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“Ready, Aim, FIRE!” April 17, 2014

Posted by nrhatch in Gratitude, Life Lessons, Special Events, Travel & Leisure.
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15 comments

Dad enlisted in the Army and reported for duty on June 27, 1946, at age 18.

His enlistment, at the end of his first year at Northeastern University, coincided with the end of World War II, just before the Korean War.

Dad enjoyed his assigned rifle even though “all spare time has to be used to keep our rifles clean.”  In a letter to Aunt Pete and Uncle Webb:

“The rifle is really nice.  It takes an 8-shot clip which can be fired as fast as the trigger can be pulled.  When the 8th shot is fired, the clip is thrown out and the gun remains open ready for another clip to be inserted.  The peep sight has adjustments for both windage and elevation.”

In a letter to his dad at the end of July:

“We have been having more lectures on the rifle.  We spent four hours on adjusting our sights for elevation and windage.  They showed us how to determine the velocity of the wind, how the direction of the wind could be taken into account.  When Garrand invented this rifle, he did a darn good job.”

A highlight of basic training for dad, who had gone deer hunting in Vermont each fall, involved qualifying on the rifle range as an expert on the M1 semi-automatic rifle.  He enjoyed his time on the rifle range, despite having to rise early.  In a letter to his father dated August 5th:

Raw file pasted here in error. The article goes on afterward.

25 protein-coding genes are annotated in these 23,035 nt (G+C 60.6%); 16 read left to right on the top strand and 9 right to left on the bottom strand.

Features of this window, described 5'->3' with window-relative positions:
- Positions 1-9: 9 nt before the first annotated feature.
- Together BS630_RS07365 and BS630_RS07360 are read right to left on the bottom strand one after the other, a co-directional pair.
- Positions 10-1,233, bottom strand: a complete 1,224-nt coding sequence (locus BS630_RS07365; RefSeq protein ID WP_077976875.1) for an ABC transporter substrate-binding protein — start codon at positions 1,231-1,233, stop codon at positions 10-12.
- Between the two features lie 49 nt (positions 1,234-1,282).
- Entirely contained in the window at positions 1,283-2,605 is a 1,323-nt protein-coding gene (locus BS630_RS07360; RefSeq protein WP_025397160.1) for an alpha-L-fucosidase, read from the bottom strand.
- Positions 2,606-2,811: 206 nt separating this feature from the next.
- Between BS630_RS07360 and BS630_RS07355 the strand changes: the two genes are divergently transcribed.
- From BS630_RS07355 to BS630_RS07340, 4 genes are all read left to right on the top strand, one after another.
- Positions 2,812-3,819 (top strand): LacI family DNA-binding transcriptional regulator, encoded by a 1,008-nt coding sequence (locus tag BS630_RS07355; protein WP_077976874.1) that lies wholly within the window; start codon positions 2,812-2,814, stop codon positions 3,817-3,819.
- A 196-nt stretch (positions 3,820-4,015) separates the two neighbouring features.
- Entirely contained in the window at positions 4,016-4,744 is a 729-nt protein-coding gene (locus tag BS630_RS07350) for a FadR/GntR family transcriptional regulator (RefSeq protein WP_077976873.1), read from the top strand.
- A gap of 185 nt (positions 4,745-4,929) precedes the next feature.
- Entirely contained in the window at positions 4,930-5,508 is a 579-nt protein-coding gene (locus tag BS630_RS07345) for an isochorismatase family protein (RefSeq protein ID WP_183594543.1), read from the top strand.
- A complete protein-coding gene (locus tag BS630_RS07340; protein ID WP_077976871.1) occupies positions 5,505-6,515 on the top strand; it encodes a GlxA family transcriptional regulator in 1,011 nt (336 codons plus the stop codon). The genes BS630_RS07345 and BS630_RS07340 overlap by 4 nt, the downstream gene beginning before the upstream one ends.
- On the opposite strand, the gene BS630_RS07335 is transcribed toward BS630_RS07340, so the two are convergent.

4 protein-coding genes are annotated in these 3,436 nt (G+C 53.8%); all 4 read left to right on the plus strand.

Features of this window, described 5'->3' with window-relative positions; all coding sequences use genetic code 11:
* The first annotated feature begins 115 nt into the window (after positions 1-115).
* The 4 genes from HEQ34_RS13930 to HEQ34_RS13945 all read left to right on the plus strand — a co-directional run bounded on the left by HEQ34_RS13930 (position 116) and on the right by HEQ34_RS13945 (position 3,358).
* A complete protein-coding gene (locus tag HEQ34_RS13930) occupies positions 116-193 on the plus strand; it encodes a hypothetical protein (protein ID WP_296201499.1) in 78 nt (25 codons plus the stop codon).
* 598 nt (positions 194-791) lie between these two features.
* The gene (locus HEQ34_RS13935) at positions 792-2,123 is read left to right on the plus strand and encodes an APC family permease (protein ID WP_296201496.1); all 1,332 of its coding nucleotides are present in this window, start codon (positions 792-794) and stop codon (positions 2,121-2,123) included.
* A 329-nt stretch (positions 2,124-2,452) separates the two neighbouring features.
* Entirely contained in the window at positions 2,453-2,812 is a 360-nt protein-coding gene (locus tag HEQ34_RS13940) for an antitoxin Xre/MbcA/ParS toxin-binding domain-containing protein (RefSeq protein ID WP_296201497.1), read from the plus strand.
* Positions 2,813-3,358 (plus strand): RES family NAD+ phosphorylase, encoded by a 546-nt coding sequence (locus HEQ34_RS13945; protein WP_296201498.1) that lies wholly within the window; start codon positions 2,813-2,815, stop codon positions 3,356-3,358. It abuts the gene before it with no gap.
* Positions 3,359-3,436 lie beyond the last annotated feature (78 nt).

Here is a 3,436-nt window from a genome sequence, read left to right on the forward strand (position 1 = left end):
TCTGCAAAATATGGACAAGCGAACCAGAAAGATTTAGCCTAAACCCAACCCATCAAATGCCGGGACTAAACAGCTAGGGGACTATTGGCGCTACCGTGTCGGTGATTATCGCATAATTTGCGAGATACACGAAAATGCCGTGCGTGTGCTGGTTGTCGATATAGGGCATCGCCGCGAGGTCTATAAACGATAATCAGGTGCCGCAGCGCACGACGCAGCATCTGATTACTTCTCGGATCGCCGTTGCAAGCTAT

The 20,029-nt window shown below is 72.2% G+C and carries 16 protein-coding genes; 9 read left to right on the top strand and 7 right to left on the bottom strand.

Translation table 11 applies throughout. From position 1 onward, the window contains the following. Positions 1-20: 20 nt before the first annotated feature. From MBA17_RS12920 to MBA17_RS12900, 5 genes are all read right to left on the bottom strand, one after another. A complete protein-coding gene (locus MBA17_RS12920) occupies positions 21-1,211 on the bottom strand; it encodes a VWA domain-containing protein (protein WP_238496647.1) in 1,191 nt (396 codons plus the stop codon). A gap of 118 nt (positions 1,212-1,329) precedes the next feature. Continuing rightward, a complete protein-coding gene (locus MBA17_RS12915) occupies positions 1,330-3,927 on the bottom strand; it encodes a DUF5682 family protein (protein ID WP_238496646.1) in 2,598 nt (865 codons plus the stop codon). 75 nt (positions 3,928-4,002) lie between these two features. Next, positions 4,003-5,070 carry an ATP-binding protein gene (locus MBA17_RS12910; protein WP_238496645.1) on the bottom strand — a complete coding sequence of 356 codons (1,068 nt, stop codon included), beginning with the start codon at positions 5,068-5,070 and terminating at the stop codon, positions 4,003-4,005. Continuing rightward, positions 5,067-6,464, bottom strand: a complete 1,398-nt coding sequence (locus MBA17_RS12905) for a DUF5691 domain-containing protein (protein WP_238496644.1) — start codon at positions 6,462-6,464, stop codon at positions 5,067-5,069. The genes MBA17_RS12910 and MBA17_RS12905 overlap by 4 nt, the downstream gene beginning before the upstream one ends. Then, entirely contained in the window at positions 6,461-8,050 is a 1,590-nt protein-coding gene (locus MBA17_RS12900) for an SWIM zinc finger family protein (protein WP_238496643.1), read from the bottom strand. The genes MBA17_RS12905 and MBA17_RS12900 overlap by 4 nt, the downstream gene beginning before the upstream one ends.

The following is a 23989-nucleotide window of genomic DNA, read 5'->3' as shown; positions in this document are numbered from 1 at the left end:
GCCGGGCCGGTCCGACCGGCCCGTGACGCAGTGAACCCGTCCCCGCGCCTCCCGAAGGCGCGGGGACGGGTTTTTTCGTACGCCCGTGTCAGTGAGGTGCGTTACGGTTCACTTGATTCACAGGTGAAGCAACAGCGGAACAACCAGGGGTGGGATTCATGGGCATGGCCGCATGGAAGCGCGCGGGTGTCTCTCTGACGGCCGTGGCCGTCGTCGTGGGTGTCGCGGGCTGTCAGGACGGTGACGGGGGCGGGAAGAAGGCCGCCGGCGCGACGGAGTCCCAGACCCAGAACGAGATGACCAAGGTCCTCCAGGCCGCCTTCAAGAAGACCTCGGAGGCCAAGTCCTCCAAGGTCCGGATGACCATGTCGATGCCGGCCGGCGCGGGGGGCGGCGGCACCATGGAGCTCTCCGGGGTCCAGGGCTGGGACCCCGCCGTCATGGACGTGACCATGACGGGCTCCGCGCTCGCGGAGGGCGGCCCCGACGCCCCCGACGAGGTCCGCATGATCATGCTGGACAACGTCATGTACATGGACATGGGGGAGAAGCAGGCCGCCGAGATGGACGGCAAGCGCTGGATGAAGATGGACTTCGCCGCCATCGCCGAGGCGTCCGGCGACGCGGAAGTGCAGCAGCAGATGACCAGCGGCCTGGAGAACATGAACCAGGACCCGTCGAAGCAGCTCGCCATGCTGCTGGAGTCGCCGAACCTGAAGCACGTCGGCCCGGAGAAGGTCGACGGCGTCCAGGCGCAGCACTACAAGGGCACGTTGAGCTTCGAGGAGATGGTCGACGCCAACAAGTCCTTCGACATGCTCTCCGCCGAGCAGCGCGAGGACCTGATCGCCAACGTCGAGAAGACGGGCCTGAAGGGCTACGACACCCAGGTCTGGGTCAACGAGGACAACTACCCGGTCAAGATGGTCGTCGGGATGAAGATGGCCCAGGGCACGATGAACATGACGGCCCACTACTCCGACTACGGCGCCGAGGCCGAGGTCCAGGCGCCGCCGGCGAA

“We are on the rifle range for a few days.  We get up at 2:45 and have reveille at 3:00.  We don’t come back from range till 7:00 P.M.  Then we have to clean equipment.  We will shoot 200, 300, 500 yards.”

Wikipedia ~ Basic Training (in Public Domain)

Two days later:

“We have had 3 days on the range firing the Garrand semi-automatic rifle (M1).  Today we started firing for record.  We use a 20-inch bulls eye at 500 yards, which is over one quarter of a mile.  I got 5 bulls eyes and 3 4′s which gave me 37 out of 40.”

“At 300 yards, I had 51 seconds to drop from standing to prone position, fire one shot, take clip from cartridge belt, reload and fire 8 more rounds. Out of the 9 shots, I got 5 bulls eyes, 2 4′s and 2 3′s, which totals 39 out of 45.”

“As a total of all my shooting for record I have 109 out of a possible 125 so far.  Tomorrow I will fire 17 more shots from 200 yards ~ a maximum score of 85 points.  We need 180 for expert, 165 for sharpshooter, and 140 for marksman.  It’s time for light’s out so I will finish tomorrow night when I can tell you how I qualified.”

The next night, he finished the letter with good news:

“We finished our time on the rifle range this morning.  Last night, I was a little doubtful whether I could make expert or not.  It meant getting 71 out of 85 points today.  I made it with 3 to spare ~ I got 74 out of 85. My total on record fire was 183 out of 210. That qualifies me as expert.”